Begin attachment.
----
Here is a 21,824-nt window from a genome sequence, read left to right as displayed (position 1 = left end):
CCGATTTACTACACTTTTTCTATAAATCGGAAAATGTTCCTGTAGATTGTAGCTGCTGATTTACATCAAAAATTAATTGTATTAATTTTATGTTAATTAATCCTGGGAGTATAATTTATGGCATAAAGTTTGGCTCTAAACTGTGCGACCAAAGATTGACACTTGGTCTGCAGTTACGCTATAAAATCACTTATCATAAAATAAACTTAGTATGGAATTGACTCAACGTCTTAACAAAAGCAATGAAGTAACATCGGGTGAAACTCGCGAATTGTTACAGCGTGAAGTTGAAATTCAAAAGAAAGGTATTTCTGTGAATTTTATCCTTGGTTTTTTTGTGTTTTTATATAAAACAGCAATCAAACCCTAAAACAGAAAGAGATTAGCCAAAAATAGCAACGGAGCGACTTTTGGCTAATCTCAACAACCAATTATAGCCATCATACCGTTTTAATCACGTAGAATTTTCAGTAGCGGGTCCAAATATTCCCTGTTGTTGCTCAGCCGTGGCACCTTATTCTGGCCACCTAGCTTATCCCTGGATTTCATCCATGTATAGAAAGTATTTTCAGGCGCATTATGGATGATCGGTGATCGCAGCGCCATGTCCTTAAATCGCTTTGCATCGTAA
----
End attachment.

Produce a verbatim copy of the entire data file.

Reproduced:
Here is a 21,824-nt window from a genome sequence, read left to right as displayed (position 1 = left end):
CCGATTTACTACACTTTTTCTATAAATCGGAAAATGTTCCTGTAGATTGTAGCTGCTGATTTACATCAAAAATTAATTGTATTAATTTTATGTTAATTAATCCTGGGAGTATAATTTATGGCATAAAGTTTGGCTCTAAACTGTGCGACCAAAGATTGACACTTGGTCTGCAGTTACGCTATAAAATCACTTATCATAAAATAAACTTAGTATGGAATTGACTCAACGTCTTAACAAAAGCAATGAAGTAACATCGGGTGAAACTCGCGAATTGTTACAGCGTGAAGTTGAAATTCAAAAGAAAGGTATTTCTGTGAATTTTATCCTTGGTTTTTTTGTGTTTTTATATAAAACAGCAATCAAACCCTAAAACAGAAAGAGATTAGCCAAAAATAGCAACGGAGCGACTTTTGGCTAATCTCAACAACCAATTATAGCCATCATACCGTTTTAATCACGTAGAATTTTCAGTAGCGGGTCCAAATATTCCCTGTTGTTGCTCAGCCGTGGCACCTTATTCTGGCCACCTAGCTTATCCCTGGATTTCATCCATGTATAGAAAGTATTTTCAGGCGCATTATGGATGATCGGTGATCGCAGCGCCATGTCCTTAAATCGCTTTGCATCGTAA